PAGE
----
Kiara Jones-Doctor signs with Mt. Olive

Posted On 04 Jul 2013
Kiara Jones-Doctor, in front, averaged 11.4 points and 11.6 rebounds for the Wake Forest-Rolesville Cougars her senior year. She will now play for Mount Olive College. Her junior year, Kiara Jones-Doctor was named offensive player of the year for the Cougars.

Kiara Jones-Doctor, in front, averaged 11.4 points and 11.6 rebounds for the Wake Forest-Rolesville Cougars her senior year. She will now play for Mount Olive College.
Her junior year, Jones-Doctor was named offensive player of the year for the Cougars.

by Becky Kimbrell-Norris

WAKE FOREST — Mount Olive women’s basketball coach Wendy Lee added some power and athleticism to her team for the next four years after signing Wake Forest-Rolesville player Kiara Jones-Doctor to a letter of intent.

After dominating the action on the hardwood in high school, the 5-feet-8-inches power forward said she is excited to continue her basketball playing career.

“I’m looking forward to the college experience and transitioning from high school basketball to college basketball,” Jones-Doctor said. “I feel that Mount Olive will be a great place for that.”

Jones-Doctor, who plays taller than her actual height, averaged 11.4 points and 11.6 rebounds for the Cougars during her senior year and had a few double doubles along the way.

She was the team’s Most Valuable Player last season and was also Cap 8 All-Conference her junior and senior year and received Academic All-Conference all four of her varsity years at Wake Forest-Rolesville.

She is a tough player under the basket and has a high basketball IQ from her middle school and high school years of playing.
“Offensively I would say I’m a go-getter,” Jones-Doctor said. “I hustle every play and I go after every rebound.”

She also describes herself as a team player, who works very hard defensively.
“I’m the glue to the defense because I always talk and yell so my teammates know exactly what to do and where the open man is,” she said.

Jones-Doctor said she was considering gymnastics at first, but decided that basketball was what she liked best.
“When I started to play basketball, that’s when I knew I wanted to play in college and pursue this as a life-long dream,” she said.

Before her decision, Jones-Doctor was looking at attending Methodist College but after visiting Mount Olive, things changed.
“After visiting Mount Olive, I knew I wanted to go there,” she said. “I chose the school because I love the coaches and the basketball team was very helpful. They are like family and it was like I was supposed to be there.”

Brianna Williams, who coached Jones-Doctor during her junior year at Wake Forest-Rolesville, also played at Mount Olive during 1998-2002 and helped her former player in the recruiting process.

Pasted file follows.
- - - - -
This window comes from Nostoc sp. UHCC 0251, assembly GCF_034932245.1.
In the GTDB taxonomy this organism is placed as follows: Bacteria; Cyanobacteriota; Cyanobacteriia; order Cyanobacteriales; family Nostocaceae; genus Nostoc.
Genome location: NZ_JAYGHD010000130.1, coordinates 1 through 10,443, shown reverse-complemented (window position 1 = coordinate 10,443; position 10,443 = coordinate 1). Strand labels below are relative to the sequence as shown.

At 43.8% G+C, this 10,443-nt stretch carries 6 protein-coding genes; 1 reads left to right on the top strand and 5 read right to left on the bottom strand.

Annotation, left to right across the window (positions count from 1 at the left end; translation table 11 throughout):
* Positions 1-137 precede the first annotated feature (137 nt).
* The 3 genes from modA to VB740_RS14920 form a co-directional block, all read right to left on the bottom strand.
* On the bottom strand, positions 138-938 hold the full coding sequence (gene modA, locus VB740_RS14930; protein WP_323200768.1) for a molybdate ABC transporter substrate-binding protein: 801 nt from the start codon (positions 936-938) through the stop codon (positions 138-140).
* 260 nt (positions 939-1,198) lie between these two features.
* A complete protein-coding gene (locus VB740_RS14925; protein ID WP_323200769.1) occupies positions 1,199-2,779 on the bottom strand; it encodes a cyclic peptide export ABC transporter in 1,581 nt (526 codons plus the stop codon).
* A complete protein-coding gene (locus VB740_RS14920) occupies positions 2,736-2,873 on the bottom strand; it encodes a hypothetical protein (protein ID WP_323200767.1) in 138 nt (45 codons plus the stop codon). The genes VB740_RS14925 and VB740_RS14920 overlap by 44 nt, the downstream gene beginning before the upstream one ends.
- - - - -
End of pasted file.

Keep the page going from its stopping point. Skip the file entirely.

“I am thrilled about watching Kiara have the opportunity to play basketball at my alma mater,” Williams said. “She will be an excellent fit for the program and she will be an asset to the college, community and her team.”

Williams recalls Jones-Doctor stepping up one day during summer workouts, exemplifying her leadership, which was heard during the entire season.

“She was vocal, worked hard and never settled for anything less than giving me and her team 100 percent,” Williams said. “I still remember the double overtime game at Heritage when she scored 27 points and had 16 rebounds. She is a special player and will do great playing in college.”

Lee said she especially likes Jones-Doctor’s defense and rebounding ability, which will be a plus for her Trojans team.
“When you watch her play, it is clear that she is a true competitor and team player,” Lee said. “She is a great addition to our team.”

“Kiara is also coming from a very solid high school program and we think she will fit into our system very well at Mount Olive,” Lee added.

Jones-Doctor has grown a lot since her freshman year at Wake Forest-Rolesville.
As a freshman, she was named the Most Improved Player and the following year was an honorable mention for the Cap 8 All-Conference team.

During her junior year, Jones-Doctor’s play earned her a spot on the Johnston County Holiday All-Tournament Team and she was the Offensive Player of the Year for the Cougars.

She said her senior game against Enloe was her most memorable one as a Cougar.
“That game determined whether or not we went to the playoffs,” Jones-Doctor said. “It was my best game because I left everything on the floor and all my teammates and I really wanted that win.”

Lee said Jones-Doctor is the type of player that makes everyone around her work harder. “I believe she is the kind of person and teammate that every player would love to have on their team,” she said.

“I look forward to coaching her and having her join our family at Mount Olive College,” Lee added.
Jones-Doctor said she is looking forward to the challenges of playing against stiffer competition at the collegiate level.

“The biggest adjustment will be the change of pace in the collegiate game and just playing with more experienced players.
“I will have to get used to that,” Jones-Doctor said.

The Trojans, which compete in the Conference Carolinas, finished last season with an 18-12 record. They lost in the conference tournament finals by five points in an overtime game to Pfeiffer.

Their season came to an end in the first round of the NCAA Division II tournament when they were defeated by Clayton State.
Jones-Doctor, still undecided about a major, is the daughter of Elwood and Antoinette Jones.